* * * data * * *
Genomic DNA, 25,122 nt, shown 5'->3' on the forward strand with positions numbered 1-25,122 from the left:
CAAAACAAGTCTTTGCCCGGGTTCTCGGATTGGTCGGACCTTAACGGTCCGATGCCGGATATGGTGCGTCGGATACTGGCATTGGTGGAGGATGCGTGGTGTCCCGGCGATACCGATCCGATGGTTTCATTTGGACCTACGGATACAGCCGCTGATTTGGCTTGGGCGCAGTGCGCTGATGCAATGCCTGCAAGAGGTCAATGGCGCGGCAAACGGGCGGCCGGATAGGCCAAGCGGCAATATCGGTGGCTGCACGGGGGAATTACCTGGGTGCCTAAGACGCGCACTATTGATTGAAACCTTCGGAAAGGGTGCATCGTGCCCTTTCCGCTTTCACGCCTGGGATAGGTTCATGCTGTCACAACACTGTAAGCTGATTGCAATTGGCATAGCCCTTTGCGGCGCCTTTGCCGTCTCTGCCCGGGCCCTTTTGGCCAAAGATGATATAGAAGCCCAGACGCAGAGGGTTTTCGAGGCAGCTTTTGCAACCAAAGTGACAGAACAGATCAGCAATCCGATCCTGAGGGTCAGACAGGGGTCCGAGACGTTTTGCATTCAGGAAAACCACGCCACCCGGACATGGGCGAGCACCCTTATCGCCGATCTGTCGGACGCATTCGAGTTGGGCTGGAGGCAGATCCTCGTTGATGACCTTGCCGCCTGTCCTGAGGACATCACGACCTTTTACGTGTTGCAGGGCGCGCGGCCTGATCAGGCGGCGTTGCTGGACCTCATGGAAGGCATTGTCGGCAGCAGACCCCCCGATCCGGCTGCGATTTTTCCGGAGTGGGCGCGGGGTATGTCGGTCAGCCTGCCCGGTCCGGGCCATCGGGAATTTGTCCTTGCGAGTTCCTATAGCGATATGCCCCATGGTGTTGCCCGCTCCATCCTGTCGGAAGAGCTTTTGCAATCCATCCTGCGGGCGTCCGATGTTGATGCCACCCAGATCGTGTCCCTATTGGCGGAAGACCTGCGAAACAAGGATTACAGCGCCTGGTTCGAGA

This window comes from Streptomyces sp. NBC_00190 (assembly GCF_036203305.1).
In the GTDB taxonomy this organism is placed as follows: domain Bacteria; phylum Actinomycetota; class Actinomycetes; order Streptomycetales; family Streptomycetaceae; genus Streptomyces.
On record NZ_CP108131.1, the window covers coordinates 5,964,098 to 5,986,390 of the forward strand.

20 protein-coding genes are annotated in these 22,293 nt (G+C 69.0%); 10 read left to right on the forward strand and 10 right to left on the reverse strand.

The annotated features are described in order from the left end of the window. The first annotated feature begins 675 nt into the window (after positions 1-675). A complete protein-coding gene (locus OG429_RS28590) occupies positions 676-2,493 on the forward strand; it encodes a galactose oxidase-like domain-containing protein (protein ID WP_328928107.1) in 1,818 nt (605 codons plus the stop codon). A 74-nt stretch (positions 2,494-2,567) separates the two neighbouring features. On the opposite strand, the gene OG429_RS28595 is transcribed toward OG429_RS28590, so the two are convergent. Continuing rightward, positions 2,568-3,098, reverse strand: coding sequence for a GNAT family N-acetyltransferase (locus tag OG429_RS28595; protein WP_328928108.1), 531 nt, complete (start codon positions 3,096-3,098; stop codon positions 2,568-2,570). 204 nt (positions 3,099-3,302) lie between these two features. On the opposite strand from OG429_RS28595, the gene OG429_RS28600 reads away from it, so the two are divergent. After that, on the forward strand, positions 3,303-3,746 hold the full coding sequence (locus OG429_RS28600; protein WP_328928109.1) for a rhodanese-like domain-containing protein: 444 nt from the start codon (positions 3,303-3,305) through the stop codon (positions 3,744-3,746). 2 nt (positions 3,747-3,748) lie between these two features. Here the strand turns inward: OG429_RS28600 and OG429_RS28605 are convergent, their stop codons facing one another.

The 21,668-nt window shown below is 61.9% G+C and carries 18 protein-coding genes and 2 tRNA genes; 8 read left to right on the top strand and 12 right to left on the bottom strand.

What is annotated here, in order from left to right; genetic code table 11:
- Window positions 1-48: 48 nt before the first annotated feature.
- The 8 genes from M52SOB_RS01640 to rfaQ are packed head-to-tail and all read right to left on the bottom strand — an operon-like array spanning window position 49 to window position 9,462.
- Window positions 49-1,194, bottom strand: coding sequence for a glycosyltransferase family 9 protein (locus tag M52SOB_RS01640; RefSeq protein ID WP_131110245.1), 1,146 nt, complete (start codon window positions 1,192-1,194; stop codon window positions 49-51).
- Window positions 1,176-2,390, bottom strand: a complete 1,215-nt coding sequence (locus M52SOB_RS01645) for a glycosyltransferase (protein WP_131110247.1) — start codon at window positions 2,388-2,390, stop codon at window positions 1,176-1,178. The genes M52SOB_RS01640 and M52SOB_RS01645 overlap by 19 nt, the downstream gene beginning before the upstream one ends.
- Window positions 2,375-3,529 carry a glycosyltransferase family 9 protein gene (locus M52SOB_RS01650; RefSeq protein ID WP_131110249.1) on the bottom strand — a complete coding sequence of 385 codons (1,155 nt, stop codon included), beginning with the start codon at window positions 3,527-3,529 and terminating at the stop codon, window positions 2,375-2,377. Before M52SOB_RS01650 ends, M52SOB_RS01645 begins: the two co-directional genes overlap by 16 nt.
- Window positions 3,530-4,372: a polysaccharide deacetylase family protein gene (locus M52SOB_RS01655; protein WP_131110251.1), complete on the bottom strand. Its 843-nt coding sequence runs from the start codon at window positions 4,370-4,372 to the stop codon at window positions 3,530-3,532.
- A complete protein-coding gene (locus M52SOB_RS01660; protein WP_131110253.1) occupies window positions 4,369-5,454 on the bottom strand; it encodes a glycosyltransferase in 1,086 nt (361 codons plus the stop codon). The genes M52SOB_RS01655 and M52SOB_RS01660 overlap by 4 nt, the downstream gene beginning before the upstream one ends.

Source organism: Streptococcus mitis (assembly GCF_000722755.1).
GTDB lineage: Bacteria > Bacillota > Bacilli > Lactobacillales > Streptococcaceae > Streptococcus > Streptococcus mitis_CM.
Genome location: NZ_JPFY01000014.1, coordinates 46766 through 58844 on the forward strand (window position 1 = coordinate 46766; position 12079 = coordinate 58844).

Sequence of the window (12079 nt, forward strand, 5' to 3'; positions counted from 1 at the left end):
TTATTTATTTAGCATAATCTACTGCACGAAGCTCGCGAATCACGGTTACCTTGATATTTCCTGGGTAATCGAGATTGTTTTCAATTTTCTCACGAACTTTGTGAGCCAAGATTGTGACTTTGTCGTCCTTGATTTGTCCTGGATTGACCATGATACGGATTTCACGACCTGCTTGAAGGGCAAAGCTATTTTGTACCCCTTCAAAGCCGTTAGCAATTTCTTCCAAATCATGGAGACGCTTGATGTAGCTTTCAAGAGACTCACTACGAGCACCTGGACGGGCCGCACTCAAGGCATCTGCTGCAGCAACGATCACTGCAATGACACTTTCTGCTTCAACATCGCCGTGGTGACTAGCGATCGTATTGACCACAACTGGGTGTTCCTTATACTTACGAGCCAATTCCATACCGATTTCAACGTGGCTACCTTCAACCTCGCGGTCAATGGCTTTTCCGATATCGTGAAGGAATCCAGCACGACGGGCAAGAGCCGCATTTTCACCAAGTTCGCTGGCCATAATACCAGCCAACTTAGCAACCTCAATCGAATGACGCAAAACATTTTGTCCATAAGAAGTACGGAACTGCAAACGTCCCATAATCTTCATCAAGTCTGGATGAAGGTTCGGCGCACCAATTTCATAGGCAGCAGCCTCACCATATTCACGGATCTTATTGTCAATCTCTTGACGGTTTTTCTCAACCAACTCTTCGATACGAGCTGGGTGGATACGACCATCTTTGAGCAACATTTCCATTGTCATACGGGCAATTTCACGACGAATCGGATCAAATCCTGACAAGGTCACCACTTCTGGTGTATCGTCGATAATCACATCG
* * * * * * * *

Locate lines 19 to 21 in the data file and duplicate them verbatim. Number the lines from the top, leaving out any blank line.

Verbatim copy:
Genome location: NZ_JPFY01000014.1, coordinates 46766 through 58844 on the forward strand (window position 1 = coordinate 46766; position 12079 = coordinate 58844).

Sequence of the window (12079 nt, forward strand, 5' to 3'; positions counted from 1 at the left end):
TTATTTATTTAGCATAATCTACTGCACGAAGCTCGCGAATCACGGTTACCTTGATATTTCCTGGGTAATCGAGATTGTTTTCAATTTTCTCACGAACTTTGTGAGCCAAGATTGTGACTTTGTCGTCCTTGATTTGTCCTGGATTGACCATGATACGGATTTCACGACCTGCTTGAAGGGCAAAGCTATTTTGTACCCCTTCAAAGCCGTTAGCAATTTCTTCCAAATCATGGAGACGCTTGATGTAGCTTTCAAGAGACTCACTACGAGCACCTGGACGGGCCGCACTCAAGGCATCTGCTGCAGCAACGATCACTGCAATGACACTTTCTGCTTCAACATCGCCGTGGTGACTAGCGATCGTATTGACCACAACTGGGTGTTCCTTATACTTACGAGCCAATTCCATACCGATTTCAACGTGGCTACCTTCAACCTCGCGGTCAATGGCTTTTCCGATATCGTGAAGGAATCCAGCACGACGGGCAAGAGCCGCATTTTCACCAAGTTCGCTGGCCATAATACCAGCCAACTTAGCAACCTCAATCGAATGACGCAAAACATTTTGTCCATAAGAAGTACGGAACTGCAAACGTCCCATAATCTTCATCAAGTCTGGATGAAGGTTCGGCGCACCAATTTCATAGGCAGCAGCCTCACCATATTCACGGATCTTATTGTCAATCTCTTGACGGTTTTTCTCAACCAACTCTTCGATACGAGCTGGGTGGATACGACCATCTTTGAGCAACATTTCCATTGTCATACGGGCAATTTCACGACGAATCGGATCAAATCCTGACAAGGTCACCACTTCTGGTGTATCGTCGATAATCACATCG